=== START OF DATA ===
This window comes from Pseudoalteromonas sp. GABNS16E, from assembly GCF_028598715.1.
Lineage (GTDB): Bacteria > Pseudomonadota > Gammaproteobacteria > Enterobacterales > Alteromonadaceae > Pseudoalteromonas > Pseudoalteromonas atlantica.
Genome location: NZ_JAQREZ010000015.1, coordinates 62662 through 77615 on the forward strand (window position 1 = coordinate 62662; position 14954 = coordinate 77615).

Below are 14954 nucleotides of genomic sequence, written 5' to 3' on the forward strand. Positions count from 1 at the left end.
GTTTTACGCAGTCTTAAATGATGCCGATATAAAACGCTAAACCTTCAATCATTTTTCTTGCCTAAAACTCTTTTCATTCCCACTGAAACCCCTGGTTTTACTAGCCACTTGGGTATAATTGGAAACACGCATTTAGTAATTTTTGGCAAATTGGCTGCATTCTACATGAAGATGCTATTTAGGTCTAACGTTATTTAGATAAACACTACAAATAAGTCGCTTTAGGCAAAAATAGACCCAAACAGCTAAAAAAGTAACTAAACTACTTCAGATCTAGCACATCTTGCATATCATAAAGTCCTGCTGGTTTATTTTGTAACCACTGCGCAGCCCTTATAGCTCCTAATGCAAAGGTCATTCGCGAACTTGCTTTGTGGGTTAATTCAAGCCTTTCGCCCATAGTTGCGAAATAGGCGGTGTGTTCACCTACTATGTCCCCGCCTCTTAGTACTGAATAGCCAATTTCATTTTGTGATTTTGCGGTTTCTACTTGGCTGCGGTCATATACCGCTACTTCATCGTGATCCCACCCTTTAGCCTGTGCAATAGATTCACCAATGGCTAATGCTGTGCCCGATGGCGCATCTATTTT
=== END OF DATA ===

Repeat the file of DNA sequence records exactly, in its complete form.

This window comes from Pseudoalteromonas sp. GABNS16E, from assembly GCF_028598715.1.
Lineage (GTDB): Bacteria > Pseudomonadota > Gammaproteobacteria > Enterobacterales > Alteromonadaceae > Pseudoalteromonas > Pseudoalteromonas atlantica.
Genome location: NZ_JAQREZ010000015.1, coordinates 62662 through 77615 on the forward strand (window position 1 = coordinate 62662; position 14954 = coordinate 77615).

Below are 14954 nucleotides of genomic sequence, written 5' to 3' on the forward strand. Positions count from 1 at the left end.
GTTTTACGCAGTCTTAAATGATGCCGATATAAAACGCTAAACCTTCAATCATTTTTCTTGCCTAAAACTCTTTTCATTCCCACTGAAACCCCTGGTTTTACTAGCCACTTGGGTATAATTGGAAACACGCATTTAGTAATTTTTGGCAAATTGGCTGCATTCTACATGAAGATGCTATTTAGGTCTAACGTTATTTAGATAAACACTACAAATAAGTCGCTTTAGGCAAAAATAGACCCAAACAGCTAAAAAAGTAACTAAACTACTTCAGATCTAGCACATCTTGCATATCATAAAGTCCTGCTGGTTTATTTTGTAACCACTGCGCAGCCCTTATAGCTCCTAATGCAAAGGTCATTCGCGAACTTGCTTTGTGGGTTAATTCAAGCCTTTCGCCCATAGTTGCGAAATAGGCGGTGTGTTCACCTACTATGTCCCCGCCTCTTAGTACTGAATAGCCAATTTCATTTTGTGATTTTGCGGTTTCTACTTGGCTGCGGTCATATACCGCTACTTCATCGTGATCCCACCCTTTAGCCTGTGCAATAGATTCACCAATGGCTAATGCTGTGCCCGATGGCGCATCTATTTT